Writing the medical articles for your professional practice or clinic can be a very rewarding undertaking for the health care professional. Your practice or clinic website is an extension of you – your professional image, clinical acumen and even your bedside manner to some extent. If you can impart a bit of yourself in your website, chances are that you will stand out among the thousands of professional health practice websites out there. Not every health care practitioner has the writing skills to create outstanding content but medicine should not be about the glitter – your patients are just simple people and want a simple approach to health care. Where better to start interacting with them in this manner than on your professional practice or clinic website.
First read our writing medical articles guide and here are some additional pointers if you are planning to develop all the content for your professional website or blog.
Write it as you speak it
Doctor : Your test result suggest bronchiectasis.
Patient : What is bronchi … ex … that disease?
Doctor : Bronchiectasis is a permanent and abnormal dilatation of the …
Stop right there. If you are one of those health care professionals who loves dishing out the medical jargon to impress your patients, secretary and friends then chances are that you are not well understood and probably not well liked among the non-medical folk. A single medical term is definitely worth ten words if not more but there is just no excuse for using terms that non-medical people do not understand. Would you appreciate it if your auto mechanic chose to speak in Swahili when he knows English? Not unless you are more fluent in Swahili.
Always go back to your home ground – how would you explain a certain disease to your parents (who are not medically inclined)? You need to keep it simple, use lay man terms and explain medical information as you would to high school student. You may be oversimplifying medical matters but as long as you avoid the condescending tone, every reader will appreciate your honesty. Yes, honesty. There is a misconception among patients at times that doctors are hiding the truth behind complex medical terms. Or that doctors do not care enough to take the time to simplify medical information.
Bottom line – you can never keep it too simple. But do not let simplicity exclude important information. Find the balance. If you really want to get informal then opt for a blog that carries your picture, short bio and practice details.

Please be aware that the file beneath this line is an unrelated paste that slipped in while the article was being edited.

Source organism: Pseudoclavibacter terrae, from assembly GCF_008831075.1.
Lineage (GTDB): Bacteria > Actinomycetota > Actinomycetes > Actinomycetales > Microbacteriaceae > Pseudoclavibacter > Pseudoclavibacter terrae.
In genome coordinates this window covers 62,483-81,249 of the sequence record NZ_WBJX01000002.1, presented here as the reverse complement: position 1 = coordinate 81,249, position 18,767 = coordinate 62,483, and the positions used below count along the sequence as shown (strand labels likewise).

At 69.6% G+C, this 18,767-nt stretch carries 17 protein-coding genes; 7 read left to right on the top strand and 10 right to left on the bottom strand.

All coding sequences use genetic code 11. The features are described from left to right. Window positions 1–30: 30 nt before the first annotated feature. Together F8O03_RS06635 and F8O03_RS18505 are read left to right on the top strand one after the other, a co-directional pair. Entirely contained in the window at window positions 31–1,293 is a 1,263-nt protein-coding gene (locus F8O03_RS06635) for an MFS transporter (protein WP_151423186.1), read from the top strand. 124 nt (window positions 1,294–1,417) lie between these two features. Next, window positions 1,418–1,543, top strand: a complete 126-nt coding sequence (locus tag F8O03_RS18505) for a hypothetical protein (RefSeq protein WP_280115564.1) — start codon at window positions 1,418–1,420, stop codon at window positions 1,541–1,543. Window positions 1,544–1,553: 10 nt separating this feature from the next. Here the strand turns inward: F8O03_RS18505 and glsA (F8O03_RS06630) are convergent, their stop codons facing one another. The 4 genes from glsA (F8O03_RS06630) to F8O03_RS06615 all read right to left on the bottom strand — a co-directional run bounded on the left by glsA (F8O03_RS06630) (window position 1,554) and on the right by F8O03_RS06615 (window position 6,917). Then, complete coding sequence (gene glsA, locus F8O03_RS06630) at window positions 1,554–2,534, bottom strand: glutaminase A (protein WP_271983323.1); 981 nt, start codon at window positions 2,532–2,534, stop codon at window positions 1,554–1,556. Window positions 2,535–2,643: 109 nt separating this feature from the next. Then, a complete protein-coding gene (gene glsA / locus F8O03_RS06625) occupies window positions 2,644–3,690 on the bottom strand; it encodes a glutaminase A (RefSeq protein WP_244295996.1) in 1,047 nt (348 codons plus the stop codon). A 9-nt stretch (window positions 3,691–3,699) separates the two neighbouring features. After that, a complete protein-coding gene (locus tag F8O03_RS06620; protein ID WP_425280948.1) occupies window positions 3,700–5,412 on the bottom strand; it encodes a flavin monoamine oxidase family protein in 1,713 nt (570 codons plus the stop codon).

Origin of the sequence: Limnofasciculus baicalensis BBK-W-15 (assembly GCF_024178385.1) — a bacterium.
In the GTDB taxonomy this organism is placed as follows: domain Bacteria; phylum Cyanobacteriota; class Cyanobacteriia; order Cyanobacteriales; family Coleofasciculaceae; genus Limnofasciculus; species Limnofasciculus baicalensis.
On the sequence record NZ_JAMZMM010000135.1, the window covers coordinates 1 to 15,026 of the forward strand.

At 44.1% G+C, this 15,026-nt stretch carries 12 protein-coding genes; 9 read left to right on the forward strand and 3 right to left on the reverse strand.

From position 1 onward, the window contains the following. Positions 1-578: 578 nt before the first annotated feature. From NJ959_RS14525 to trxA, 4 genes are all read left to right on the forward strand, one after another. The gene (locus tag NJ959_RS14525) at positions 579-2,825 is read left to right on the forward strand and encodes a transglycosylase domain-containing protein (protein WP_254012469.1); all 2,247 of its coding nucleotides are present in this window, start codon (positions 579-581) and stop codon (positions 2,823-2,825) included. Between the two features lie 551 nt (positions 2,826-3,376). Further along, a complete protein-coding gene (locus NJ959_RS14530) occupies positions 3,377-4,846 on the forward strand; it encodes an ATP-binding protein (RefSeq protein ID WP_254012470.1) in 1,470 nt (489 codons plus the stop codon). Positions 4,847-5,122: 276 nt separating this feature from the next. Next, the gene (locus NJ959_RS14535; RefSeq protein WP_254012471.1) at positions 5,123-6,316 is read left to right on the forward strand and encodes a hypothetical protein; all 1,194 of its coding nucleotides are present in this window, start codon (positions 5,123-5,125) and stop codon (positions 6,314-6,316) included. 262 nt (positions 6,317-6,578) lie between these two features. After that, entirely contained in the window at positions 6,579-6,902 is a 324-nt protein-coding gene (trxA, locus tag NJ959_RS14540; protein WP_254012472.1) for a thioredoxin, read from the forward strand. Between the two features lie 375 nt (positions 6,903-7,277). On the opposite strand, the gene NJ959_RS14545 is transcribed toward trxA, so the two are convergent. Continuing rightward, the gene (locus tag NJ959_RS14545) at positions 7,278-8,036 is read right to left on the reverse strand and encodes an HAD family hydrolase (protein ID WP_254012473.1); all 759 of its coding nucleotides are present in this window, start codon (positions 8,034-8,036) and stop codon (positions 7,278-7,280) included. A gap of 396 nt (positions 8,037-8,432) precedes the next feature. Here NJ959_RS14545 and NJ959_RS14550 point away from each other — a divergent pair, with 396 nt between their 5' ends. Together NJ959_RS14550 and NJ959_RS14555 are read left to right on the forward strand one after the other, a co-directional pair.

Keep it local
Most medical professionals are dealing with patients from the vicinity of their medical practice or clinic. Unless you are a highly sought after practitioner with patients jetting in from across the globe to see you, the chances are that your patients live within 10 miles or so from your practice. By keeping it local you are making the information on your website relevant to your patient base.
Furthermore you are helping your website get local exposure on search engines. It may sound a little confusing but search engines like Google have different ways of deciding which website should be at number 1 or number 100 for any given medical term. You want to attract a local audience and source patients from your vicinity. Or at the very least you do not want your patients to be referring to another clinic’s website in the area.
Use words like your town or city name. Mention latest health news from the area. Discuss outbreaks that are relevant to the vicinity of your patients. And tag yourself on tools such as Google Maps. All of these factors will give you a more familiar feel to the reader. Familiarity is usually trusted.
Nobody wants to rewrite an entire medical textbook and chances are that your patients do not want to read one either. While it is important to define the disease and discuss a little about its causes, symptoms and complications, most patients want to know what you are going to do about it. Professional practice and clinic websites should spend more time on articles about the diagnosis and treatment of medical conditions rather than competing with high ranking websites on other information that very often a patient has already been informed upon.
This is not to say that a comprehensive medical article on any disease is not worthwhile. But as a health care professional you do not really have the time to cover all aspects of a disease and do it justice. Furthermore you want to distinguish what you do from what the medical textbooks say about the disease. Address the diagnostic and therapeutic aspects of your article in a more personal yet professional approach. Inform the patient on what you need to do, what you can do and what they may expect.
Outsourcing medical articles for your practice website
There is no denying that outsourcing all the content for your professional medical website is still the cheaper and quicker way to do things. After all time is money and you cannot be spending a lot of your time writing articles when you should be attending to patients. Ensure that you outsource your work to reputable medical writers – there is no shortage of doctors especially from Asian countries who have good English skills and are looking for medical writing work.
Once you have sourced it, read every article and add in your own personal touch to ensure that the content has a relevant feel for your patients. Generic medical articles are a dime a dozen on the Internet and offer little value to your patients without your personal touch. Remember that every article on your practice or clinic website is a representation of you, your organization and your abilities. Find what works for you and what best reaches out to your patients. You may ultimately discover that you will be spending less time in the consulting room describing diseases on plastic models and charts by simply referring your patient to your website to read up more.